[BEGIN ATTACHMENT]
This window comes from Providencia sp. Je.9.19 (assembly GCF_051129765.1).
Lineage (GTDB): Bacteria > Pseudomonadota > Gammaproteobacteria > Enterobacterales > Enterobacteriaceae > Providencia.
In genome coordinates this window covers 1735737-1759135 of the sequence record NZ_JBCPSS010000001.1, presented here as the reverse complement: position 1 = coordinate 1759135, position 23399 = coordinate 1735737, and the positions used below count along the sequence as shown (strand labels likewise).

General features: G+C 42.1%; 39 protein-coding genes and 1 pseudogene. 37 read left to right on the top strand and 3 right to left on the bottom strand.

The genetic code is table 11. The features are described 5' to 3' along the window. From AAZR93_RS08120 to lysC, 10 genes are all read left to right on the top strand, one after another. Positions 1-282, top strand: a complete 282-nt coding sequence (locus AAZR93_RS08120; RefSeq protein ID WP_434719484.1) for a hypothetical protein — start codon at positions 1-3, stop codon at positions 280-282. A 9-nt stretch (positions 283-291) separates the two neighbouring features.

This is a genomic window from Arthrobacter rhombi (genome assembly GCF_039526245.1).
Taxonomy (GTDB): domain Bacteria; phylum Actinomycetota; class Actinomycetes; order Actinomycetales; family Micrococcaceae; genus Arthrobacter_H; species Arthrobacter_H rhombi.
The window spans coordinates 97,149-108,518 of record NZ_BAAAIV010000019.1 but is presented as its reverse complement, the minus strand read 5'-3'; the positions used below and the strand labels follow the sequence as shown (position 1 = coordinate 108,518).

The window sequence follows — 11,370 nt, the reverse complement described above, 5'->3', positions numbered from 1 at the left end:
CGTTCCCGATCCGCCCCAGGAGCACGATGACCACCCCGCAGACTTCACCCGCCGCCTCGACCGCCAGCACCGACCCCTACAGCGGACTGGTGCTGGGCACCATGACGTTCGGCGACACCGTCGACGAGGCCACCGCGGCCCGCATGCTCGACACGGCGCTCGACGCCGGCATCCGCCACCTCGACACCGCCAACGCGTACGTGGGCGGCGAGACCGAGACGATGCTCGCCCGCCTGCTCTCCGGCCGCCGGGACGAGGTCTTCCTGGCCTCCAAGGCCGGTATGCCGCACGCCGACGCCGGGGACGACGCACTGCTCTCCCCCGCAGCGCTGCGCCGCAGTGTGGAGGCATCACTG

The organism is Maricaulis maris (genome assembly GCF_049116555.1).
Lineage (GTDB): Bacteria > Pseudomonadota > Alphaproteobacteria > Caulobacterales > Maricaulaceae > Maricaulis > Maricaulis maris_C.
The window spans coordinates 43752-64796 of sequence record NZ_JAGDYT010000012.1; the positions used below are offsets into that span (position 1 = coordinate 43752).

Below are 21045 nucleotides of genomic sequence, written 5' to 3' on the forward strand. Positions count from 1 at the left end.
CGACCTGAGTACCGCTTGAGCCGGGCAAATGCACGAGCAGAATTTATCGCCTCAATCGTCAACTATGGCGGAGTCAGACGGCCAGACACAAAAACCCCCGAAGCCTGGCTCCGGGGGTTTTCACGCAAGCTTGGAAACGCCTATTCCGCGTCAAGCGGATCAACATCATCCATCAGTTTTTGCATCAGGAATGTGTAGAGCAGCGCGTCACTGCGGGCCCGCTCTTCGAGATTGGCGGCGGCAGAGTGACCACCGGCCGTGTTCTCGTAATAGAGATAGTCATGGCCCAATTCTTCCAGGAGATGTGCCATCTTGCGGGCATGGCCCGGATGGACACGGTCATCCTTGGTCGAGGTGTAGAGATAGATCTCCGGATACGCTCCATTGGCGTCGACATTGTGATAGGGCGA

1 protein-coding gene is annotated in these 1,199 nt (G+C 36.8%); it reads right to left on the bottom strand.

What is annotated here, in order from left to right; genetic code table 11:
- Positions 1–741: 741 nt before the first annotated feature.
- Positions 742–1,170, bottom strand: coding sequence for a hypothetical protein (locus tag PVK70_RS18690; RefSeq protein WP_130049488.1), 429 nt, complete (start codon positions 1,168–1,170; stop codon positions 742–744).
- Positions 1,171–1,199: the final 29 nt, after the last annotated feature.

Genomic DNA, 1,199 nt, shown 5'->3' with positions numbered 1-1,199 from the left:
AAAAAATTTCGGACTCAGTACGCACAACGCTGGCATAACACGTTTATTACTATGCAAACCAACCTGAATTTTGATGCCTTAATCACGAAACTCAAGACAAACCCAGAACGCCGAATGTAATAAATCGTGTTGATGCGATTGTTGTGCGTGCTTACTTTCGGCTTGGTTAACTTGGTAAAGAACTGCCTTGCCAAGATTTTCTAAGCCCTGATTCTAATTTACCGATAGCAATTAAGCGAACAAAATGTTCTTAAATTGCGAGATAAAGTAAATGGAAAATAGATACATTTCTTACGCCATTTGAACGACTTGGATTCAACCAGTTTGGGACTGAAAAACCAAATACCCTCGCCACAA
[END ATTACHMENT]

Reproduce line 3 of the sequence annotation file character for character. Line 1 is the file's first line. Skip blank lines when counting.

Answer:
In genome coordinates this window covers 1735737-1759135 of the sequence record NZ_JBCPSS010000001.1, presented here as the reverse complement: position 1 = coordinate 1759135, position 23399 = coordinate 1735737, and the positions used below count along the sequence as shown (strand labels likewise).